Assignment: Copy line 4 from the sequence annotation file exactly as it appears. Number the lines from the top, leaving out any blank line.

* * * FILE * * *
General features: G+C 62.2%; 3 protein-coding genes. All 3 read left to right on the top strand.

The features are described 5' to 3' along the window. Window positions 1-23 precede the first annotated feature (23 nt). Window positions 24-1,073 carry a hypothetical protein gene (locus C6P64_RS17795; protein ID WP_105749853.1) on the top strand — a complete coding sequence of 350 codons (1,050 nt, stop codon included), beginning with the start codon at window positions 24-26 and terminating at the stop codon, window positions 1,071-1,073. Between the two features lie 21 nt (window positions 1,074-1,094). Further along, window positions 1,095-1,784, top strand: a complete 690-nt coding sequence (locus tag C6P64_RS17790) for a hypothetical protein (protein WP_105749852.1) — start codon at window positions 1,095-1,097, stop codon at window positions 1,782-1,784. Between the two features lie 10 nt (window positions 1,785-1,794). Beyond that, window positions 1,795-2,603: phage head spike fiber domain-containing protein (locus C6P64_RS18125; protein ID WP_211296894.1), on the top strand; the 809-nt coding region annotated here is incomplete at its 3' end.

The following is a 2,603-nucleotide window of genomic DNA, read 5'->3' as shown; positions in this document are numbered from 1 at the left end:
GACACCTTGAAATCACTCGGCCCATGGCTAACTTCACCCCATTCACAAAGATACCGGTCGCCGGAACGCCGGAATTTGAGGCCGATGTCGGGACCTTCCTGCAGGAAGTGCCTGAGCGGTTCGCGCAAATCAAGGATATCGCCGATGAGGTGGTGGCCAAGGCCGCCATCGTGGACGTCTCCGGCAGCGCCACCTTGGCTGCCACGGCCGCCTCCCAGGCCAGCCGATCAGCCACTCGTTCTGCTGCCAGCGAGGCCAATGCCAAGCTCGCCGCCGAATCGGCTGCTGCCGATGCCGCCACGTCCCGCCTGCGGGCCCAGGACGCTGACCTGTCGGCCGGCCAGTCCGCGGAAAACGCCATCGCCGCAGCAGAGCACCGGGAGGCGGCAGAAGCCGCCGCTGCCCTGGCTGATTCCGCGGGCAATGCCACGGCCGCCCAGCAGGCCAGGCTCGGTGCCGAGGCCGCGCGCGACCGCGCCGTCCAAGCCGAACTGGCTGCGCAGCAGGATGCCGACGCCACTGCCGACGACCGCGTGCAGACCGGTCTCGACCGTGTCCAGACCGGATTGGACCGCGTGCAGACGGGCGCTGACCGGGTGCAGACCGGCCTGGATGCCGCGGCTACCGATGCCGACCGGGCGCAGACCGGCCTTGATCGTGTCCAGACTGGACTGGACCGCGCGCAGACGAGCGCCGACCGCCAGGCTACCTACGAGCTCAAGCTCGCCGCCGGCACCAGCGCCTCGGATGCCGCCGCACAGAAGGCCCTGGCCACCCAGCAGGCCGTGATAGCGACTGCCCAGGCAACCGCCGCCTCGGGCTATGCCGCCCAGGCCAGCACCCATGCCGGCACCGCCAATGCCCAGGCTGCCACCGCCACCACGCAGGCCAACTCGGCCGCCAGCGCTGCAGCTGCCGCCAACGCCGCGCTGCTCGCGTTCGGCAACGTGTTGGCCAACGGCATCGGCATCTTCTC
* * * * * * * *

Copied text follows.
GACACCTTGAAATCACTCGGCCCATGGCTAACTTCACCCCATTCACAAAGATACCGGTCGCCGGAACGCCGGAATTTGAGGCCGATGTCGGGACCTTCCTGCAGGAAGTGCCTGAGCGGTTCGCGCAAATCAAGGATATCGCCGATGAGGTGGTGGCCAAGGCCGCCATCGTGGACGTCTCCGGCAGCGCCACCTTGGCTGCCACGGCCGCCTCCCAGGCCAGCCGATCAGCCACTCGTTCTGCTGCCAGCGAGGCCAATGCCAAGCTCGCCGCCGAATCGGCTGCTGCCGATGCCGCCACGTCCCGCCTGCGGGCCCAGGACGCTGACCTGTCGGCCGGCCAGTCCGCGGAAAACGCCATCGCCGCAGCAGAGCACCGGGAGGCGGCAGAAGCCGCCGCTGCCCTGGCTGATTCCGCGGGCAATGCCACGGCCGCCCAGCAGGCCAGGCTCGGTGCCGAGGCCGCGCGCGACCGCGCCGTCCAAGCCGAACTGGCTGCGCAGCAGGATGCCGACGCCACTGCCGACGACCGCGTGCAGACCGGTCTCGACCGTGTCCAGACCGGATTGGACCGCGTGCAGACGGGCGCTGACCGGGTGCAGACCGGCCTGGATGCCGCGGCTACCGATGCCGACCGGGCGCAGACCGGCCTTGATCGTGTCCAGACTGGACTGGACCGCGCGCAGACGAGCGCCGACCGCCAGGCTACCTACGAGCTCAAGCTCGCCGCCGGCACCAGCGCCTCGGATGCCGCCGCACAGAAGGCCCTGGCCACCCAGCAGGCCGTGATAGCGACTGCCCAGGCAACCGCCGCCTCGGGCTATGCCGCCCAGGCCAGCACCCATGCCGGCACCGCCAATGCCCAGGCTGCCACCGCCACCACGCAGGCCAACTCGGCCGCCAGCGCTGCAGCTGCCGCCAACGCCGCGCTGCTCGCGTTCGGCAACGTGTTGGCCAACGGCATCGGCATCTTCTC